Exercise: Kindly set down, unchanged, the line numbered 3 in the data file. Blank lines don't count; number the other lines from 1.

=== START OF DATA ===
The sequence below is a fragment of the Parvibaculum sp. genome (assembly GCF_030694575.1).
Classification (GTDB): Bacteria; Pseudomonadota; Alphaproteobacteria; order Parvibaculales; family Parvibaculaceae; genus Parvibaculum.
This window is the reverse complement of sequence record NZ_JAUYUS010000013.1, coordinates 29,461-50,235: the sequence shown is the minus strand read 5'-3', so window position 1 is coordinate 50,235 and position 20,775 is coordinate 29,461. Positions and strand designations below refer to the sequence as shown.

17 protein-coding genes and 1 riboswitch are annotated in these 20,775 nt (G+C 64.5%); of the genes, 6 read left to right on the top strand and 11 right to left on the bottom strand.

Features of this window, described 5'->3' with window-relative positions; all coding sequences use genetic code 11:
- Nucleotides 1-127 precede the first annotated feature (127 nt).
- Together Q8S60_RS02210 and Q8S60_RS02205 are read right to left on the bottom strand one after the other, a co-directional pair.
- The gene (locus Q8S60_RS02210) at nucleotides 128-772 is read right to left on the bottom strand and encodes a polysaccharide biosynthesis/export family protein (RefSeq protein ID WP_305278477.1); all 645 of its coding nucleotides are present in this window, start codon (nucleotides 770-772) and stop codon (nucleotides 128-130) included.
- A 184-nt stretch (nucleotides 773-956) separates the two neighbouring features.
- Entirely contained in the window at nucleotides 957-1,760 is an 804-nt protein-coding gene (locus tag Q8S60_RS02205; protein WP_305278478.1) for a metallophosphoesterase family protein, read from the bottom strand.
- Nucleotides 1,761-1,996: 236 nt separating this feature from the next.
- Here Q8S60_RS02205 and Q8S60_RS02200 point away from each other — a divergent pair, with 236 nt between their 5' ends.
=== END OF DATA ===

This window is the reverse complement of sequence record NZ_JAUYUS010000013.1, coordinates 29,461-50,235: the sequence shown is the minus strand read 5'-3', so window position 1 is coordinate 50,235 and position 20,775 is coordinate 29,461. Positions and strand designations below refer to the sequence as shown.